Business person

July small business round up – latest SME news

This month’s SME news round up brings summertime economic cheer, calls for HR support to boost productivity, a look at automating the most hated work tasks which include tracking time spent on jobs, and the business benefits of paying attention to holiday entitlement and the ageing workforce.

The economy’s coming home

The UK summer heatwave and World Cup fever have resulted in a boost to the economy. Sales of food, alcohol, barbecues and garden furniture have helped lift otherwise sluggish sales and bolster the retail sector. Pubs and other small businesses have enjoyed increased consumer confidence as people got caught up in cheering on England through the tournament. The British Beer and Pub Association said that millions more pints were sold during crucial matches. England’s semi-final match was estimated to bring in £555 million of UK spending, according to the Centre for Retail Research. Many SME managers wanting to capitalise on the feel good factor also arranged for staff to work flexibly or be able to watch key matches on-site.

The ‘Productivity Puzzle’ continues – could better HR help?

The focus on UK business efficiency continues with latest government figures revealing a slow increase in productivity. July ONS figures showed that UK labour productivity grew by only 0.9% in Jan to March this year. However UK employment reached a record high between March and May with 32.4 million people in work and the unemployment rate remaining constant at 4.2%. The services sector grew by 0.4% during this quarter while the UK manufacturing sector contracted by 1.2%. The CIPD, the UK’s HR professional body, again called for the government to introduce better HR support for local businesses to address “a long tail of poorly-managed firms in this country”, further to the evidence it gave to a government productivity select committee last month.

Two-thirds of UK employees want to delegate work to robots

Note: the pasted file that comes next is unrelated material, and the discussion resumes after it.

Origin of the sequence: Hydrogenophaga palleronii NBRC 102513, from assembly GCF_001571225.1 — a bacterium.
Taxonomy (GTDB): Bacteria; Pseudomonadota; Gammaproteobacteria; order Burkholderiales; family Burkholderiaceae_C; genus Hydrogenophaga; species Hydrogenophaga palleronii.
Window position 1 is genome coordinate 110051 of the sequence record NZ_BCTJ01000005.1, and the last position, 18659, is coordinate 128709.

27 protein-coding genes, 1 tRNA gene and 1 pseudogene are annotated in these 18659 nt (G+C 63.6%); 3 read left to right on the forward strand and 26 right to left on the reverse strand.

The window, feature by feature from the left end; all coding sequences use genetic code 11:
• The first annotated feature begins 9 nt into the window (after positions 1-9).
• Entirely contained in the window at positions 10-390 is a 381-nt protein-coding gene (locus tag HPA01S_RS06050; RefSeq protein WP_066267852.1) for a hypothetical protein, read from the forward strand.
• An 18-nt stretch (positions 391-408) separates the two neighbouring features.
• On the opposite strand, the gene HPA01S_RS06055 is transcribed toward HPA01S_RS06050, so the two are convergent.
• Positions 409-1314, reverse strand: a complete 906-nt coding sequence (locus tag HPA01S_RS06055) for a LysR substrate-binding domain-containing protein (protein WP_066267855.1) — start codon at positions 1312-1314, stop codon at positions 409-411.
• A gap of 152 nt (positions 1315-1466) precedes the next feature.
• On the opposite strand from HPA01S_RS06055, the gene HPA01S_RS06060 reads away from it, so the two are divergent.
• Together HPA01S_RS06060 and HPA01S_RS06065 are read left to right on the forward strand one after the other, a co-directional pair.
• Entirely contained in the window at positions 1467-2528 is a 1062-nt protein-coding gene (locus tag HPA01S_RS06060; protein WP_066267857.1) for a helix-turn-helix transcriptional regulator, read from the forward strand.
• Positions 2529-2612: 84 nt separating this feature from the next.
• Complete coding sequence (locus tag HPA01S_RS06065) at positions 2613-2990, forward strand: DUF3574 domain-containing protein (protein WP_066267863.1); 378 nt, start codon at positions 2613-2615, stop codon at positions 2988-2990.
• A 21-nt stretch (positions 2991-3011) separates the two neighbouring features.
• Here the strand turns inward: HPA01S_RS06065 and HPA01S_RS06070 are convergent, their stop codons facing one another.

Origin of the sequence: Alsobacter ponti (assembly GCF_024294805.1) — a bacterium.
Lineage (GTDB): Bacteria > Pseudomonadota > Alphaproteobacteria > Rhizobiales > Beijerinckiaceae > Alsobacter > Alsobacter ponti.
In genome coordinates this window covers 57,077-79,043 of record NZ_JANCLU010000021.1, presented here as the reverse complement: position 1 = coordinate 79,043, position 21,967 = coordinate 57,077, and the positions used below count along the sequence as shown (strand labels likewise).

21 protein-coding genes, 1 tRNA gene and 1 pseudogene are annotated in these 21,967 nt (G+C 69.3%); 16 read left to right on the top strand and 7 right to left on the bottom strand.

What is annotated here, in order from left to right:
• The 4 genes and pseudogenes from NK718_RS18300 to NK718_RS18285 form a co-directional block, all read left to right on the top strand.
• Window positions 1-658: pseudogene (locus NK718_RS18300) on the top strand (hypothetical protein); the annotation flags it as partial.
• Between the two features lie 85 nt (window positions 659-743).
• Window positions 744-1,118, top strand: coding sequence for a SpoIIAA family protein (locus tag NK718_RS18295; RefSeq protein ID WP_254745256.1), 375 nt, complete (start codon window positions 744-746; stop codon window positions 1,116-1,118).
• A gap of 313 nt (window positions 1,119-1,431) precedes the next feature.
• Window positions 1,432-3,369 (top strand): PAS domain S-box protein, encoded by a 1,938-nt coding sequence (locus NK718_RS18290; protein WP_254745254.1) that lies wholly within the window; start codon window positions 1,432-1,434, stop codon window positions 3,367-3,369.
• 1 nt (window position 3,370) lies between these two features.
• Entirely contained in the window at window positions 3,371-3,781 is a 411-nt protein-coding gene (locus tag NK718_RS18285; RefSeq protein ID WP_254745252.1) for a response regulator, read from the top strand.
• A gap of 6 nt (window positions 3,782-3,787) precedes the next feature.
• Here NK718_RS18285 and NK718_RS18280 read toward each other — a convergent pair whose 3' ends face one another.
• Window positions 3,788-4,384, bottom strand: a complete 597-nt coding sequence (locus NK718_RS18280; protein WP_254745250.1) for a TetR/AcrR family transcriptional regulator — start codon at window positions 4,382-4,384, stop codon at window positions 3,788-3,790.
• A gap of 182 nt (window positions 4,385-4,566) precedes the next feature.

63% of UK employees would delegate work tasks to a robot if they had a chance.

Amongst the top jobs which workers want robots to do are tracking time (11%)* and electronic filing (12%), while attending meetings was rated as one of the most hated tasks (24%), according to research commissioned by ABBYY amongst 1,200 UK employees. The research found that one in seven (15%) employees try to avoid doing their disliked tasks at all unless they are reminded, not good news for business efficiency or productivity. The research suggests that managers could turn to technology for some of the most disliked tasks in order to retain staff.

UK’s workaholics failing to take their holiday entitlement

Two in five UK employees have reported taking only half of their annual leave entitlement last year while the average employee is taking just 62% of their leave allowance. Workers fear falling behind or out of favour if they don’t put in the hours at work but risk their own health if they don’t take their time off. The survey of over 2,000 employees by Glassdoor recruitment also revealed that those who do take their holiday do not manage to fully unwind but stay reachable by bosses and colleagues. HR professionals warn about the dangers posed by overworking, instead the aim should be to achieve work-life balance which leads to overall employee well-being. Managers should encourage staff to take their holidays and monitor their entitlements to make sure they are doing so (as well as taking holidays themselves).

Businesses fail to plan for ageing workforce

Only one in five employers are actively considering their ageing workforce strategically despite the over-50s now making up nearly a third (31%) of the UK workforce. Older workers are leaving the workforce prematurely and lack of support is thought to be a factor. The survey of 500 UK employers by the Centre for Ageing Better comes in the same month as a report published by the parliamentary Women and Equalities select committee on older workers – the report found that more needed to be done to enforce the law on age discrimination which makes prejudice, unconscious bias and casual ageism in the workplace all unlawful. Businesses are encouraged to adopt age-friendly practices including flexible working, age-positive recruitment and age-inclusive workplace culture.

*Tracking staff hours, and time spent working in different areas or on different tasks is a lot simpler with uAttend cloud-based software which automates tracking time, allowing staff to get on with more interesting tasks!

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